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USD Hosts 25th Annual Native American Essay Competition

Photo of Native American Essay contest winners. From left to right - Melanie Picklesimer (3rd place), Jessilynn Bean (1st place) and Mekko Bearkiller (2nd place).

VERMILLION, S.D. – Now in its 25th year, the 2017 annual Native American Essay Competition asked students to address the Standing Rock Sioux Tribe’s fight against the construction of the Dakota Access Pipeline. On Tuesday., April 25, students who wrote the three top essays received their awards and read from their works at USD’s Native American Cultural Center. The annual competition, sponsored by the Native American Studies Program and the Department of English, is made possible by an anonymous gift to the USD Foundation.

First place went to Jessilynn Bean, a social work and Native American studies major from Arrowsmith, Illinois. Mekko Bearkiller, a social work major from Bennett County, South Dakota, was awarded second place. The third place award went to Melanie Picklesimer, an elementary education major from Colorado Springs, Colorado. The students received prizes awarded as scholarship funds.

The Native American studies program resides in the College of Arts & Sciences and draws from anthropology, art history, English, health sciences, history, Lakota language and psychology. The program provides an intellectual environment where teaching and research are based on the priorities and knowledge of South Dakota’s Native communities as well as the North American and global indigenous experience. Elise Boxer, Ph.D., assistant professor of history, is coordinator of the program. David Posthumus, Ph.D., assistant professor of anthropology, is also a faculty member in the program.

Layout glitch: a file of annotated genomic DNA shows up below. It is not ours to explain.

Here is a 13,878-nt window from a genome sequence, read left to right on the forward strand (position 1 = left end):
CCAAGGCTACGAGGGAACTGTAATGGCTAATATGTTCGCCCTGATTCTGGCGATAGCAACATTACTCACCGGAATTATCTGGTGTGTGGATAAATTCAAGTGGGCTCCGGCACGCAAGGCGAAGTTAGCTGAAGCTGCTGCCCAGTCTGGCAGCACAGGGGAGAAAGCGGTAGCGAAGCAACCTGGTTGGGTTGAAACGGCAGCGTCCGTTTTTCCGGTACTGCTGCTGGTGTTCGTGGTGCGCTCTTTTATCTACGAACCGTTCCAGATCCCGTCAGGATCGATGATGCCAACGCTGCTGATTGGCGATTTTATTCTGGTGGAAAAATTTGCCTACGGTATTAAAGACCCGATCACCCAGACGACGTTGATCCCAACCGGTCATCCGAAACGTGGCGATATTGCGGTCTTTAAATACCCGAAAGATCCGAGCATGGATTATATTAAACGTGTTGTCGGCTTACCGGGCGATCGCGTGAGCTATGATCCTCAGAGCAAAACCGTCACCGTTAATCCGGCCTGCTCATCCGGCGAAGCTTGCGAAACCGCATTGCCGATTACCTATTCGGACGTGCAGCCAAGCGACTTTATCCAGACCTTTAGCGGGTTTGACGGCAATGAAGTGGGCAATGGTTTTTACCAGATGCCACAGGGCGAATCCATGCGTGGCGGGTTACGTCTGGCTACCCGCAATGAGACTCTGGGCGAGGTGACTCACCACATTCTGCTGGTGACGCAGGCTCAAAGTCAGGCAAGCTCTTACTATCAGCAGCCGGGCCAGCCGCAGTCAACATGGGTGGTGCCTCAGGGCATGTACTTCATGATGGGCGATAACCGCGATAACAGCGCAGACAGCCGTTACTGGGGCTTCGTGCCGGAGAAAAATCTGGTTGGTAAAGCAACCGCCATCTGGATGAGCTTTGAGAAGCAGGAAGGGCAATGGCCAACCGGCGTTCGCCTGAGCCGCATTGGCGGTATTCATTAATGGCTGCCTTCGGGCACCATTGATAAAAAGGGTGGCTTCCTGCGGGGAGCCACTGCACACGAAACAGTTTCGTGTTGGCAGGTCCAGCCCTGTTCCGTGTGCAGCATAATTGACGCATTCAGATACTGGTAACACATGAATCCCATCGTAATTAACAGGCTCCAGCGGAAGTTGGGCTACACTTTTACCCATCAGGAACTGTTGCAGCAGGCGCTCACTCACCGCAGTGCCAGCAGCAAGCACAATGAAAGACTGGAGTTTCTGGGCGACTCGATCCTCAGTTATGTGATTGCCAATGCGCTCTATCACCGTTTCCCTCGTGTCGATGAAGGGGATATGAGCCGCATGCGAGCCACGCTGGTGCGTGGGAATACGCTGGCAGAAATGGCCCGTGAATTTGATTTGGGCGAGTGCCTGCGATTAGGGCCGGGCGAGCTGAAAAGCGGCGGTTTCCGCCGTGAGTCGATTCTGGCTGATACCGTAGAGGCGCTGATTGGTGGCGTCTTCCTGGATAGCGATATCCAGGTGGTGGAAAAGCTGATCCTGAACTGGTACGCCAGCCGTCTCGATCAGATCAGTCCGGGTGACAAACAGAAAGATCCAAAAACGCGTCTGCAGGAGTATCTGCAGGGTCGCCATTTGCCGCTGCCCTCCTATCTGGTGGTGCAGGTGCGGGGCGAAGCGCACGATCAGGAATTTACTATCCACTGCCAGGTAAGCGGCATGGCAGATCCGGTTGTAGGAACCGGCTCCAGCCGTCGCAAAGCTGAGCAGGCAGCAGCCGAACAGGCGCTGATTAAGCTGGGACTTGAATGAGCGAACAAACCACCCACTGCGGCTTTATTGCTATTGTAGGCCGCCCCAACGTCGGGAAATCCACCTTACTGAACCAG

USD's College of Arts & Sciences offers students a top-notch undergraduate liberal arts education in the humanities, social sciences and sciences as well as graduate programs that have earned USD distinction as a research university by the Carnegie Foundation. The college's more than 22,000 alumni include famous journalists, Hollywood screenwriters, novelists, a Nobel Prize winner, South Dakota governors, attorneys, physicians, justices of the state Supreme Court, distinguished university faculty and international humanitarians.


Founded in 1862 and the first university in the Dakotas, the University of South Dakota is the only public liberal arts university in the state, with 202 undergraduate and 84 graduate programs in the College of Arts & Sciences, School of Education, Knudson School of Law, Sanford School of Medicine, School of Health Sciences, Beacom School of Business and College of Fine Arts. With an enrollment of nearly 10,000 students and more than 400 faculty, USD has a 16:1 student/faculty ratio, and it ranks among the best in academics and affordability. USD’s 18 athletic programs compete at the NCAA Division I level.


Hanna DeLange
USD News